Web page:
Personal Relationship

“Personal Relationship” – a Distinctive of Biblical Counselling

“Rejoice with those who rejoice, weep with those who weep”

Romans 12:15

Early in my biblical counselling training, I was struck by the personal, relational aspect of biblical counselling. My view of counselling up to that point had been largely formed by society, which so often portrays the counsellor as a ‘professional’.

While it initially felt foreign to me that biblical counselling emphasized the importance of relationship; today I can’t imagine it any other way. Through a biblical soul care ministry under the guidance of the local church, I began to re-encounter passages in my Bible that displayed this personal-relational aspect to ministry.

Acts 20 reveals a beautiful interaction between the Apostle Paul and the Ephesians as he departs. I am moved by the many ways we see the personal relationship unfold – ministry carried out with tears to everyone; teaching from house to house; sacrificial ministry; and a final departure characterised by weeping, embracing, and affection.

In 1 Thessalonians 2 we read Paul’s intimate words to the church in Thessalonica. Again, I am impressed by the display of gentleness and affection like a mother – the encouragement and comfort like a father. There is sacrificial service and a longing to be together.

When the Bible tells us to weep with those who weep (Rom. 12:15), it rules out being detached from our brothers and sisters in Christ, it calls us to move towards others in love.

Maybe this is a new idea for you, or maybe you understand the concept but struggle to put it into practice. If so, here are some ways I examine my heart to see if I am involved or detached:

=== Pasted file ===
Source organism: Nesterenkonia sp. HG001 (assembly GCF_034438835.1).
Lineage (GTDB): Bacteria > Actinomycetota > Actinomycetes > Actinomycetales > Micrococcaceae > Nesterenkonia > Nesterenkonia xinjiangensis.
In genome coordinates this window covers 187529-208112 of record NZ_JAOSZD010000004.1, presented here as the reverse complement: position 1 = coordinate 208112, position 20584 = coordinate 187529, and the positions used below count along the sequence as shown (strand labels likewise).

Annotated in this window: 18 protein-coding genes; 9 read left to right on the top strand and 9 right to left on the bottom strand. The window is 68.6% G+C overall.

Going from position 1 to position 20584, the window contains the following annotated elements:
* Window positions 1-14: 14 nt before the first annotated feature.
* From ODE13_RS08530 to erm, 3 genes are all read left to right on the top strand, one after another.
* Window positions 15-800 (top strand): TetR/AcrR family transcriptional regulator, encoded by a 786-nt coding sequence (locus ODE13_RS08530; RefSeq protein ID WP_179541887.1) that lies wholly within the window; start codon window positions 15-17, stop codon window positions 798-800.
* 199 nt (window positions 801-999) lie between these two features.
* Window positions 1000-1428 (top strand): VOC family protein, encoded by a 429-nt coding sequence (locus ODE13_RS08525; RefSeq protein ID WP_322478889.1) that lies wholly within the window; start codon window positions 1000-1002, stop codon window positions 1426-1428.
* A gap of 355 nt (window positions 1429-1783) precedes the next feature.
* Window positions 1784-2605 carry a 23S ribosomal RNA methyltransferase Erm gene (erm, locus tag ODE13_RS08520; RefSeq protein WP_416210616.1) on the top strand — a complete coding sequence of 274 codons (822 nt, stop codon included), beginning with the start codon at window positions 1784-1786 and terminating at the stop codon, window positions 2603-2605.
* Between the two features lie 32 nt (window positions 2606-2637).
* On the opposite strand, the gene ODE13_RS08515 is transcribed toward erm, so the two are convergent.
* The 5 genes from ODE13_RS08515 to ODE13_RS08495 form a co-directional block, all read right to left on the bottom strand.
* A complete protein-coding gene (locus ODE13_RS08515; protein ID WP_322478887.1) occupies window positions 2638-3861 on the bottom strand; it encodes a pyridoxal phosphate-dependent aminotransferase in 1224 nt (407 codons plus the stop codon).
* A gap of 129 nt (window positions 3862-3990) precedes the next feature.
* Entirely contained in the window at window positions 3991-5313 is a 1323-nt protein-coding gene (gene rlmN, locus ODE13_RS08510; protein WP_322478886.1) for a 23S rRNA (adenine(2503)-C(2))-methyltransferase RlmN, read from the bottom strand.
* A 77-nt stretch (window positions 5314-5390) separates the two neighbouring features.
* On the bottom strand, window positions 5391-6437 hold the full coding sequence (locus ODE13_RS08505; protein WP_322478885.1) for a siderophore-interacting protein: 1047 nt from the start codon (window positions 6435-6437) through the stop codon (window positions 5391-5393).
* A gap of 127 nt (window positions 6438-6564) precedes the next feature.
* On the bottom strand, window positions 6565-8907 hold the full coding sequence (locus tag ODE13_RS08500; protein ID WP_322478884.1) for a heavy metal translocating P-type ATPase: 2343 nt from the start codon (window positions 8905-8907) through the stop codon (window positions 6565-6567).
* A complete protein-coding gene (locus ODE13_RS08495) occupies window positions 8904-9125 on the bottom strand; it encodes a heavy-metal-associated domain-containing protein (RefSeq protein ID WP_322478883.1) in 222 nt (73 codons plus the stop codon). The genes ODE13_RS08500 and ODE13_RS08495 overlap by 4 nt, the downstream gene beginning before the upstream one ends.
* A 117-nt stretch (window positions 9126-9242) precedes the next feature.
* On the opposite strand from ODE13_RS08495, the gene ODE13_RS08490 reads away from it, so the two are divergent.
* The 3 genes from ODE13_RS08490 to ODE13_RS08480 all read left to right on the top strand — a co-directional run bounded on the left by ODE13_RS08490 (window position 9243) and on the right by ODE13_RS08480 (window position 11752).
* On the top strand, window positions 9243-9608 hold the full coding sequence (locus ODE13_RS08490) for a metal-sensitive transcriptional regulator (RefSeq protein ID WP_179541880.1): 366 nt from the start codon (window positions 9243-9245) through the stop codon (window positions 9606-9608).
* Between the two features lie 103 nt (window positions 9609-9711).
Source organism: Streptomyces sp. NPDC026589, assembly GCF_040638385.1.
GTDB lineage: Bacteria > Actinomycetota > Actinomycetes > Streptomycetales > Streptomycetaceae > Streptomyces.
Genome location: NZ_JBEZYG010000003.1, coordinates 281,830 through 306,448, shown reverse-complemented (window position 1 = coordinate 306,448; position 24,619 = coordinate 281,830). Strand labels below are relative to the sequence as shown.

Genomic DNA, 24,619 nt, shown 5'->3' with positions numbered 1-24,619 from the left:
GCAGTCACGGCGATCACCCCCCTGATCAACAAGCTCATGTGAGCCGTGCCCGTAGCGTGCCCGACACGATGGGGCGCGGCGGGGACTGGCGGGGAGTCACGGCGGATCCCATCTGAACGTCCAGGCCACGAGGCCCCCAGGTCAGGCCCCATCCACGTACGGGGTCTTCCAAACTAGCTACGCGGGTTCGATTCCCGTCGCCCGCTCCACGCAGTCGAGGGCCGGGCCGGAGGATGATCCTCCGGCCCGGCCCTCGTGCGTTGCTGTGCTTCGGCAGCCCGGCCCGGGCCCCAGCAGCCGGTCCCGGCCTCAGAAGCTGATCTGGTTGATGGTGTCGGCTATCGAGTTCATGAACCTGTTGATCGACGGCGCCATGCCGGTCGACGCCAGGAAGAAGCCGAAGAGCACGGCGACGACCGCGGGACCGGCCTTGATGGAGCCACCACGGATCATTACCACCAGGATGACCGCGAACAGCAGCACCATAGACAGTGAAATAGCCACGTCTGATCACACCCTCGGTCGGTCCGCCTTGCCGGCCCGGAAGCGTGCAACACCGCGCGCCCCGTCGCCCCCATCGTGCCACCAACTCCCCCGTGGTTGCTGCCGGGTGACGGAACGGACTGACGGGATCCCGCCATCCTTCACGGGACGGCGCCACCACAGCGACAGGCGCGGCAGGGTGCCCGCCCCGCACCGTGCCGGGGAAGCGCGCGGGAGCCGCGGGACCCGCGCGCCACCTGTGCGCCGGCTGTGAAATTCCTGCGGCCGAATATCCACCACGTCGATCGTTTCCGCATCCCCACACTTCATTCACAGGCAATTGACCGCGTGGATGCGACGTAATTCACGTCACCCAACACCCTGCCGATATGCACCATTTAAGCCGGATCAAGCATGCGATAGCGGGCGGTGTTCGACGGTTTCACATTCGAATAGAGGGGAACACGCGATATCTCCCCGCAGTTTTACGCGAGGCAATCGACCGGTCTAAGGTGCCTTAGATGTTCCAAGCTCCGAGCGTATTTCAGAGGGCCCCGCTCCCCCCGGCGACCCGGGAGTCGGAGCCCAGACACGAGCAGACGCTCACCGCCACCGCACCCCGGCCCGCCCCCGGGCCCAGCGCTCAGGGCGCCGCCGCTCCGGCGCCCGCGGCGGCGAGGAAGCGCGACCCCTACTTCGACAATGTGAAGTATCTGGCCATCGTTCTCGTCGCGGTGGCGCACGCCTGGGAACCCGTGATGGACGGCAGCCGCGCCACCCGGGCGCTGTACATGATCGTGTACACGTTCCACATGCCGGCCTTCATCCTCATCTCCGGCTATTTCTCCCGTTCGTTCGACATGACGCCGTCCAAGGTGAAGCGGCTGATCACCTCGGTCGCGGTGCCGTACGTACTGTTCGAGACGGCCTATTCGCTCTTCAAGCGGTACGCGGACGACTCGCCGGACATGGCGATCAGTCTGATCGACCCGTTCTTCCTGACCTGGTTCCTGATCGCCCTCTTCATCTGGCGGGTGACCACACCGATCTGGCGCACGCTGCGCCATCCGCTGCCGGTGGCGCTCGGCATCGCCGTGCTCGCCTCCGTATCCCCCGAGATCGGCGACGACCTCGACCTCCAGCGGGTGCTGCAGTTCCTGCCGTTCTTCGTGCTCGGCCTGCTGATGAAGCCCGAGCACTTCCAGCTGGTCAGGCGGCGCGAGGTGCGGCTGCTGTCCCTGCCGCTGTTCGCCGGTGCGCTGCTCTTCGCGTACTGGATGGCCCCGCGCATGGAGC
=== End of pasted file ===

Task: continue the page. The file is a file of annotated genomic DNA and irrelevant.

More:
First, am I praying for my counselees? Not because I know I should, but because I care about them and therefore ache in empathy with the pain they are experiencing. Do I naturally talk with God about my concern for them and ask for His assistance as they seek to change?

Second, am I taking a few minutes each time I meet with a counselee to share life together and build relationship? If I espouse the importance of relationship in biblical counselling but make no space for it to happen because there are more pressing ‘counselling’ things to do, I am missing something vital – something necessary.

Lastly, I often spend time reflecting on the first three verses of 1 Corinthians 13. Clear biblical truth, knowledge, wisdom, and self-sacrificial service; all of these are empty without love. I need to build a relationship with someone before I can truly love them well.


How are you building relationships with those you counsel?
Are you slowing down enough to allow space for relationships to grow and deepen?


Cam Barnard

CBCC Board Member

I am Cam Barnard. I worship Christ, cherish and adore my wife of 33 years, delight in my children, counsel biblically, lead, love, laugh and serve others. I work full-time in information technology and counsel several hours a week. I hold an M.A. in Biblical Counseling from The Master’s College and I am an ACBC certified biblical counsellor.


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